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Statutory interpretation methods

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The Constitution of the United Kingdom is based on three main ideals; Parliamentary sovereignty,the rule of law and the separation of powers. The separation of powers decrees that Parliament can enact legislation, but the courts can only interpret their application; judges cannot change or rewrite Acts of Parliament. This however presents questions of varying difficulty. Those who draft them, may use broad and vague terms while writing an Act of Parliament. Each single word may have a clear meaning, but collectively the wording of an Act of Parliament may be interpreted in many different ways. In addition, an Act of Parliament consists of a number of elements that have to be taken into consideration. Therefore, over time, judges had developed general methods of statutory interpretation, which help to explain the coherence of the Judiciary's approach to statutory. The first one is the Literal Rule, which is also known as the Plain Meaning Rule. It states that 'statutory provisions must be given their ordinary and literary meaning.1' Under this rule, the conventional definitions of words are adhered to. The main advantage of this rule is the fact that it respects Parliamentary sovereignty and does not lead to the court becoming a law-making body. However, this simple solution might still lead to an absurdity. Therefore, one of the judges' aids is the Interpretation Act of 1978, which establishes the precise meaning of the often vague terms put into statutes by those who draft them. For example, it is stated that the use of masculine pronouns refers to females as well, clarifying the use of simply "he" in Acts of Parliament, rather than "he or she". ...read more.


is the statute trying to rectify, what is the nature of the remedy, and finally, that statutes should be interpreted in a way that avoids the mischief.8 By the Law Commission in 1969 this rule had been described as the most satisfactory of the all the rules and called a "rather more satisfactory approach". The Mischief rule avoids absurdity and injustice as well as resolving any statutory problem, which Parliament could not predict or intend to correct. It gives the judges more power in interpreting an Act of Parliament. It is worth noting, however, that this rule has some disadvantages as well. First of all, it limits the court to using previous common law rules in order to interpret the actual Act of Parliament. Secondly, it can give too much power to an unelected judiciary. But the explanation is that since the 16th century the law has changed and without new statutes it would not be up-to-date. Parliament does not have time to constantly amend Acts, therefore judges must imply some resolutions. Lord Wilberforce and Lord Edmund Davies argued that by the mischief rule judges were not interpreting legislation but re-writing it.9 However, real-life application shows that it can not be avoided and it can not be expected that legislation will be able to predict all aspects of everyday life. In 1993, it was held in the case of Pepper v. Hurt10 that to avoid the mischief in interpretation of the case, judges are able to look into Hansard's report of parliamentary debates during the passage of the legislation, to see what the Minister had said. ...read more.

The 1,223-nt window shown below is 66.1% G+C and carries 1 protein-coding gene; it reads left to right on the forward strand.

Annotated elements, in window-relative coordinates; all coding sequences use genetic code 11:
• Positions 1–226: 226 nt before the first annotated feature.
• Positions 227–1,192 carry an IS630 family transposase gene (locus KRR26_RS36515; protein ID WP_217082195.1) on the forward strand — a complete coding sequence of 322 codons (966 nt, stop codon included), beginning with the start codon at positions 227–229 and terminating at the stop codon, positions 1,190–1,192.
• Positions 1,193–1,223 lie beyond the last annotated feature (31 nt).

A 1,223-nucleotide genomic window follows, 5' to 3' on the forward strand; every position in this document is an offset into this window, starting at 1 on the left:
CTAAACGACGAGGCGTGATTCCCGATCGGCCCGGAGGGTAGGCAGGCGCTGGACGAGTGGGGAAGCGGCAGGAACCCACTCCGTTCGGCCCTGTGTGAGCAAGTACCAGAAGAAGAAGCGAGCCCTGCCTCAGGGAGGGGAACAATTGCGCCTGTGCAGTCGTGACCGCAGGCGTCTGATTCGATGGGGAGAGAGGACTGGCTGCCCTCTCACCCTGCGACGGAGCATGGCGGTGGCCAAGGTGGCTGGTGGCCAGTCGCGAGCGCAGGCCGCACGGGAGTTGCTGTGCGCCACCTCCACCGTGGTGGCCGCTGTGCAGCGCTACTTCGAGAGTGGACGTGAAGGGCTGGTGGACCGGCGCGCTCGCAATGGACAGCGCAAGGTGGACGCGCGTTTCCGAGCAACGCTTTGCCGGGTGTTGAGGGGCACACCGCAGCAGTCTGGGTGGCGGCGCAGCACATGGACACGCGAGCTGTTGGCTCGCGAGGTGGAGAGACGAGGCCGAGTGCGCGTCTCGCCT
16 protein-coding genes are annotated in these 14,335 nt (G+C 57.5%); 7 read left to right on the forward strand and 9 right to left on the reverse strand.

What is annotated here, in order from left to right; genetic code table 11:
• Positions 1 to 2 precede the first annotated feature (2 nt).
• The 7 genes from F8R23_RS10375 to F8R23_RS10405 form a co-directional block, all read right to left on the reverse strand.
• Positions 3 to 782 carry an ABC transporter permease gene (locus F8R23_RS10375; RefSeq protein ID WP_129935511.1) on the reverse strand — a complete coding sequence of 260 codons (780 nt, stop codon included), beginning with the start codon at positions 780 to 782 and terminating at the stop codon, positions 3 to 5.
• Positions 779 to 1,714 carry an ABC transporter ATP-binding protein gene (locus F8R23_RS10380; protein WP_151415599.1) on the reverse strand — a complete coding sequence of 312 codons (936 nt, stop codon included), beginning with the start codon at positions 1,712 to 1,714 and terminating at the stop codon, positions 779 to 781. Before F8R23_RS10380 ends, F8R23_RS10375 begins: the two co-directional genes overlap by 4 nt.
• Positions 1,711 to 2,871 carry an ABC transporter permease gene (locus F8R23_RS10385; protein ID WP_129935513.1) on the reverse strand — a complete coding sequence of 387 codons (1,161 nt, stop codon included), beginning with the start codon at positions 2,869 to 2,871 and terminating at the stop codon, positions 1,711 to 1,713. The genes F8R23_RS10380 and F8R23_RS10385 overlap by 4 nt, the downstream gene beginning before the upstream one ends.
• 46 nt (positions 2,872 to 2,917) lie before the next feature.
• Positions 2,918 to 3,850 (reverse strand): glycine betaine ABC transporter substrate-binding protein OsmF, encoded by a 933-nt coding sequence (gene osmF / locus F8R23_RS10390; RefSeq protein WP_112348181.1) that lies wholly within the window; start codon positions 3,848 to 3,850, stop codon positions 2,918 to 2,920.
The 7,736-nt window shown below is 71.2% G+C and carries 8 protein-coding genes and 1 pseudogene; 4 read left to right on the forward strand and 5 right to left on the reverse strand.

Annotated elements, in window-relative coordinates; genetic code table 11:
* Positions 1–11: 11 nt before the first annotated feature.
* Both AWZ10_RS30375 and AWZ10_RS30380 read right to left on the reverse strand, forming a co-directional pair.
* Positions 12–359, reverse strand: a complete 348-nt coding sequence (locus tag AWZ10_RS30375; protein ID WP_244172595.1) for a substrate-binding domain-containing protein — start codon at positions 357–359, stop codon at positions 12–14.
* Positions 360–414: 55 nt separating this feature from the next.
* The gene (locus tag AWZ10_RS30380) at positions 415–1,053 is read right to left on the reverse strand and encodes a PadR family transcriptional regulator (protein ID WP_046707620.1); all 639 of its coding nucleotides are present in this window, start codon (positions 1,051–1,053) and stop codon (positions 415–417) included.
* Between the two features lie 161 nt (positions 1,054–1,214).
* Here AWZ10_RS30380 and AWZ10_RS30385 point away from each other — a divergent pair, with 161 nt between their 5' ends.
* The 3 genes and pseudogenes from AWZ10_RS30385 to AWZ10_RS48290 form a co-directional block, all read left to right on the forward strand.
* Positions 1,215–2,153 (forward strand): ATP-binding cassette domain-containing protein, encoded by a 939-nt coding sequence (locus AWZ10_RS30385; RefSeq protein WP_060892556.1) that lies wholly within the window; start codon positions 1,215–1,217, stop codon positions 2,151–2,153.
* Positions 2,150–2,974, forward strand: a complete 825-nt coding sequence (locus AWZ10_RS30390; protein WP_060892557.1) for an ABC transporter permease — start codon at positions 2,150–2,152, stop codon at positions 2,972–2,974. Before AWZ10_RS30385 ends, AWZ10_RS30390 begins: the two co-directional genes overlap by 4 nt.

given a wider meaning than they would bear in the law of contract, that is the meaning that should be given to them.'15 If the judges applied a different rule, such as the golden rule, then the defendant would be likely to be found to be guilty. The judges disagreed with that view, claiming it was better both with respect to Parliamentary sovereignty and for the case, that they used the Plain rule. The court overruled this decision in the same year. Therefore, it can be assumed that the statute's interpretation in this case was not correct. However, the same decision from Fisher v Bell was later applied in the case of Partridge v Crittenden. 16 Later Parliament passed legislation such as the Trades Description Act 1968, which stated that 'invitation to treat' should be treated in the same way as 'offer for sale', clarifying the issue. Rules of statutory interpretation are important in the English courts. They help us understand the way in which lawyers and judges interpret Acts of Parliament. These rules must be adhered to, or else each judge could simply make any decision depending on his mood or disposition, something that might be considered very unethical. It can take time and experience to understand why a certain rule was used and not another one. Perhaps it is best to leave legislation to Parliament and interpretation to judges. The principle can be quoted as follows: "So far as it is possible to do so, primary and subordinate legislation must be read and given effect in a way which is a compatible with Convention rights. ...read more.

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